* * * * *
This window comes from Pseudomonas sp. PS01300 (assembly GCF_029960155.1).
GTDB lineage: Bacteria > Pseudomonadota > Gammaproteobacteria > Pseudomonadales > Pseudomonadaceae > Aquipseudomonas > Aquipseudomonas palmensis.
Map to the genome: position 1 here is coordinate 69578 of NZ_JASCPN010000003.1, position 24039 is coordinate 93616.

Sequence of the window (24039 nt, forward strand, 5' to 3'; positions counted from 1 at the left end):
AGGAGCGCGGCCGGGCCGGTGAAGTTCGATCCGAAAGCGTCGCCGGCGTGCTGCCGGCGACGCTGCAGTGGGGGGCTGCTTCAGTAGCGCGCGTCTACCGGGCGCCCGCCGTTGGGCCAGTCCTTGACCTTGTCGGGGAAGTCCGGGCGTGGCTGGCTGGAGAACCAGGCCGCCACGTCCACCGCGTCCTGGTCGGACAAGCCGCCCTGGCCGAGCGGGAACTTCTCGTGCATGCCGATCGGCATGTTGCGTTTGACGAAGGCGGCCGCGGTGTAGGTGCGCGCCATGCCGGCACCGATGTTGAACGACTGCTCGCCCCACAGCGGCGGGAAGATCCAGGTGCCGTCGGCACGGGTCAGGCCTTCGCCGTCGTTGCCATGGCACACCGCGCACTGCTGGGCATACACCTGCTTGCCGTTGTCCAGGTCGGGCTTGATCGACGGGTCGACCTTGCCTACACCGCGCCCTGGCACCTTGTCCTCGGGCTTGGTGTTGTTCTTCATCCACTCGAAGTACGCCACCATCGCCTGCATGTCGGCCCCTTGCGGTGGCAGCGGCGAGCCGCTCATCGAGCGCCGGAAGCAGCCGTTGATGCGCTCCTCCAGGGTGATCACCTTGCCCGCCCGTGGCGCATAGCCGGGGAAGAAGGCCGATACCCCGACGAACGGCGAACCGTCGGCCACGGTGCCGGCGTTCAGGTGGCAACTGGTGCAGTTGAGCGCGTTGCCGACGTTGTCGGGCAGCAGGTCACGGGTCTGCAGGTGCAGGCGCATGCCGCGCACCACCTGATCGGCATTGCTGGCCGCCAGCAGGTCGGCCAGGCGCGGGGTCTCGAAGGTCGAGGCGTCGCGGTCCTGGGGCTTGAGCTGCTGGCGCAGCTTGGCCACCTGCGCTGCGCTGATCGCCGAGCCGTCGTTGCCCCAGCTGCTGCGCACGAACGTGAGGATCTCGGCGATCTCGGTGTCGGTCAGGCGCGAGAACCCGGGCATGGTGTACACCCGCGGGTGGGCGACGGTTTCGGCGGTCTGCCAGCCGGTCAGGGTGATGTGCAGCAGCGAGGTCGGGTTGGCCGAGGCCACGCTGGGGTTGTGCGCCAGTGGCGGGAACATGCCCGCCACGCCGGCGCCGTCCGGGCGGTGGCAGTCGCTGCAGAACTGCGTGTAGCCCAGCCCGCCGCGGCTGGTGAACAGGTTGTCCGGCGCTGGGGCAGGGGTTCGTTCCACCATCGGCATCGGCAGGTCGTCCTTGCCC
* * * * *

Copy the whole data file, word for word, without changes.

This window comes from Pseudomonas sp. PS01300 (assembly GCF_029960155.1).
GTDB lineage: Bacteria > Pseudomonadota > Gammaproteobacteria > Pseudomonadales > Pseudomonadaceae > Aquipseudomonas > Aquipseudomonas palmensis.
Map to the genome: position 1 here is coordinate 69578 of NZ_JASCPN010000003.1, position 24039 is coordinate 93616.

Sequence of the window (24039 nt, forward strand, 5' to 3'; positions counted from 1 at the left end):
AGGAGCGCGGCCGGGCCGGTGAAGTTCGATCCGAAAGCGTCGCCGGCGTGCTGCCGGCGACGCTGCAGTGGGGGGCTGCTTCAGTAGCGCGCGTCTACCGGGCGCCCGCCGTTGGGCCAGTCCTTGACCTTGTCGGGGAAGTCCGGGCGTGGCTGGCTGGAGAACCAGGCCGCCACGTCCACCGCGTCCTGGTCGGACAAGCCGCCCTGGCCGAGCGGGAACTTCTCGTGCATGCCGATCGGCATGTTGCGTTTGACGAAGGCGGCCGCGGTGTAGGTGCGCGCCATGCCGGCACCGATGTTGAACGACTGCTCGCCCCACAGCGGCGGGAAGATCCAGGTGCCGTCGGCACGGGTCAGGCCTTCGCCGTCGTTGCCATGGCACACCGCGCACTGCTGGGCATACACCTGCTTGCCGTTGTCCAGGTCGGGCTTGATCGACGGGTCGACCTTGCCTACACCGCGCCCTGGCACCTTGTCCTCGGGCTTGGTGTTGTTCTTCATCCACTCGAAGTACGCCACCATCGCCTGCATGTCGGCCCCTTGCGGTGGCAGCGGCGAGCCGCTCATCGAGCGCCGGAAGCAGCCGTTGATGCGCTCCTCCAGGGTGATCACCTTGCCCGCCCGTGGCGCATAGCCGGGGAAGAAGGCCGATACCCCGACGAACGGCGAACCGTCGGCCACGGTGCCGGCGTTCAGGTGGCAACTGGTGCAGTTGAGCGCGTTGCCGACGTTGTCGGGCAGCAGGTCACGGGTCTGCAGGTGCAGGCGCATGCCGCGCACCACCTGATCGGCATTGCTGGCCGCCAGCAGGTCGGCCAGGCGCGGGGTCTCGAAGGTCGAGGCGTCGCGGTCCTGGGGCTTGAGCTGCTGGCGCAGCTTGGCCACCTGCGCTGCGCTGATCGCCGAGCCGTCGTTGCCCCAGCTGCTGCGCACGAACGTGAGGATCTCGGCGATCTCGGTGTCGGTCAGGCGCGAGAACCCGGGCATGGTGTACACCCGCGGGTGGGCGACGGTTTCGGCGGTCTGCCAGCCGGTCAGGGTGATGTGCAGCAGCGAGGTCGGGTTGGCCGAGGCCACGCTGGGGTTGTGCGCCAGTGGCGGGAACATGCCCGCCACGCCGGCGCCGTCCGGGCGGTGGCAGTCGCTGCAGAACTGCGTGTAGCCCAGCCCGCCGCGGCTGGTGAACAGGTTGTCCGGCGCTGGGGCAGGGGTTCGTTCCACCATCGGCATCGGCAGGTCGTCCTTGCCC